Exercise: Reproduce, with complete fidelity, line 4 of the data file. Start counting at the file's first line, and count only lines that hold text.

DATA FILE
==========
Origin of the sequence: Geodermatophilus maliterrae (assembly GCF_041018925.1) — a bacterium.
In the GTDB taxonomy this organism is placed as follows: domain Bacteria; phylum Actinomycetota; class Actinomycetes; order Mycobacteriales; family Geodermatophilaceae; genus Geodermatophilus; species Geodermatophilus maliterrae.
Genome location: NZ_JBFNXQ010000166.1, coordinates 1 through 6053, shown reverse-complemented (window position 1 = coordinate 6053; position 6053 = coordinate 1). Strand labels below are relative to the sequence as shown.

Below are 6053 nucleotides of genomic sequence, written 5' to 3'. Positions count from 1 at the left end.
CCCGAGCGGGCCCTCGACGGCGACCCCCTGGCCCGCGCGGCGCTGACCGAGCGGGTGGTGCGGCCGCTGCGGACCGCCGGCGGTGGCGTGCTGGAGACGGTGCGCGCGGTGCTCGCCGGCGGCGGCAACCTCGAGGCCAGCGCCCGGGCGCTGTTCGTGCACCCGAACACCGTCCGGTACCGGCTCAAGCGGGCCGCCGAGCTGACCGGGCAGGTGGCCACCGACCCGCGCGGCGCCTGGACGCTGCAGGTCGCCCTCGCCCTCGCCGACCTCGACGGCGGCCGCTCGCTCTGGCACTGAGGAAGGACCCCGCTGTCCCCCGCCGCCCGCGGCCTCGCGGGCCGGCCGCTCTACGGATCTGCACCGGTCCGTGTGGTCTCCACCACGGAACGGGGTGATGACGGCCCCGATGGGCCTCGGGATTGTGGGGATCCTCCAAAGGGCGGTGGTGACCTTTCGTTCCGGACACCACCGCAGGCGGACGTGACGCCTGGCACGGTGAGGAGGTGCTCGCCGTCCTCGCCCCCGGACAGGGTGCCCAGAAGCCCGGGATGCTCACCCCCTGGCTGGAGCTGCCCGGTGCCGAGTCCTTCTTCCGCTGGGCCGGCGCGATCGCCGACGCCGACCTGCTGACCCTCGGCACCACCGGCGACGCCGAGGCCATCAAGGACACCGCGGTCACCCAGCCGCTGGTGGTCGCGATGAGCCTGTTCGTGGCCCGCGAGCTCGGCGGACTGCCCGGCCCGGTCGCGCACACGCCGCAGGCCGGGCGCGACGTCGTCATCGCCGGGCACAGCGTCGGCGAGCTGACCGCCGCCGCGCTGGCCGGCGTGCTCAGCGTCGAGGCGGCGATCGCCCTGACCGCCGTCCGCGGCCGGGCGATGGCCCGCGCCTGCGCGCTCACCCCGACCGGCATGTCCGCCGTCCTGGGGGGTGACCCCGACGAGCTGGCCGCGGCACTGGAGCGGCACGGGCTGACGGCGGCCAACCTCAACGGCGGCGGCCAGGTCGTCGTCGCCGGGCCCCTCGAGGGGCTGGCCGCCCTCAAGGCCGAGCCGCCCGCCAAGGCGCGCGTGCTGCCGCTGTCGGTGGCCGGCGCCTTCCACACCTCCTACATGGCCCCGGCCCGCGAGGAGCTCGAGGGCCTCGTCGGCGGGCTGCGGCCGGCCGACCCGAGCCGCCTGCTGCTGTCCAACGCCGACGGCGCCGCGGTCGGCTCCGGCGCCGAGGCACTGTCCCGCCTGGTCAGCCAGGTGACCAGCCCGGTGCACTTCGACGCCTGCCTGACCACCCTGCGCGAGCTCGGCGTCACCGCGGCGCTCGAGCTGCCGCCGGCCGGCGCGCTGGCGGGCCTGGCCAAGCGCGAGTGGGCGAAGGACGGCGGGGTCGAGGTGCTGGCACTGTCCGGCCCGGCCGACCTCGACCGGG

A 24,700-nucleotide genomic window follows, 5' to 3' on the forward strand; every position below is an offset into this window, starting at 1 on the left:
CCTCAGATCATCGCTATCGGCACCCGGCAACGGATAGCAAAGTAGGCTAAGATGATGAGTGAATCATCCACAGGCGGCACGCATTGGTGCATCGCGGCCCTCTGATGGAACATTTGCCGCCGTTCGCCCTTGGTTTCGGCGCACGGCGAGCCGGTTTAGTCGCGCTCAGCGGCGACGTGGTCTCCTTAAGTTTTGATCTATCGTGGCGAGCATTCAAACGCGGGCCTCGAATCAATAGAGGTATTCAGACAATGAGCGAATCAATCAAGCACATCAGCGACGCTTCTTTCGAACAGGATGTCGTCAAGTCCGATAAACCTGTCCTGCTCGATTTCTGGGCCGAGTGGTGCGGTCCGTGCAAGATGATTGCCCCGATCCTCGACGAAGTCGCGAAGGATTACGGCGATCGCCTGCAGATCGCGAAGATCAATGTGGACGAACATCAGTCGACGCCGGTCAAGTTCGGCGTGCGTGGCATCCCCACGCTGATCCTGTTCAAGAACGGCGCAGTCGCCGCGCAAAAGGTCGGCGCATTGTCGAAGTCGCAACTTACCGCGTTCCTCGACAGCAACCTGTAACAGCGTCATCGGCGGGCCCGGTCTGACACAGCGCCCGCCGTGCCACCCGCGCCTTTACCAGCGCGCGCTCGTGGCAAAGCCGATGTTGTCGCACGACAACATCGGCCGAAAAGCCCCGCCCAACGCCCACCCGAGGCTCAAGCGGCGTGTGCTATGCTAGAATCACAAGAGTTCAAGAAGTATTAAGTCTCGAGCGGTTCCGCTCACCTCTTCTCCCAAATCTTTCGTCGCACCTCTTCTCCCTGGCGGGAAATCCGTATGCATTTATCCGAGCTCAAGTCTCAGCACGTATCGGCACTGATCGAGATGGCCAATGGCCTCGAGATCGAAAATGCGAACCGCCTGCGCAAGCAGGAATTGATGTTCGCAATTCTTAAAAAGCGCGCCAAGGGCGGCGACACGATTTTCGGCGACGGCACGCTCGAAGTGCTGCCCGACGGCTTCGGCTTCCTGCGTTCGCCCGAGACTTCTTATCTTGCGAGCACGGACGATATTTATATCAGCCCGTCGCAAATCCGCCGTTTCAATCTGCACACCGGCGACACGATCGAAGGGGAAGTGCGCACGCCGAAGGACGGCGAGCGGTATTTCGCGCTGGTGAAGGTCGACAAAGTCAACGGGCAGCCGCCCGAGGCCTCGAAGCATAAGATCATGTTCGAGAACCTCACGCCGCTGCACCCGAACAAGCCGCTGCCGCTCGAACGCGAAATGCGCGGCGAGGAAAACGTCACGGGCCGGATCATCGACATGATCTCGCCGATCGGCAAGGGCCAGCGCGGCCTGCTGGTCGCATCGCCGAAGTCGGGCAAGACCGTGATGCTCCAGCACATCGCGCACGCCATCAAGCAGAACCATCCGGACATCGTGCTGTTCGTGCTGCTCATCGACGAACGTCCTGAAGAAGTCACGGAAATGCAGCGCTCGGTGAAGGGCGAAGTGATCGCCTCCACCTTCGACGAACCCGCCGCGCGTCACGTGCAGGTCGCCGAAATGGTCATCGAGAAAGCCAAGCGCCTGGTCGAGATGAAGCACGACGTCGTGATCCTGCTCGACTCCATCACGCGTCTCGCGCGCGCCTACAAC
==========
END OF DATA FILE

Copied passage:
Below are 6053 nucleotides of genomic sequence, written 5' to 3'. Positions count from 1 at the left end.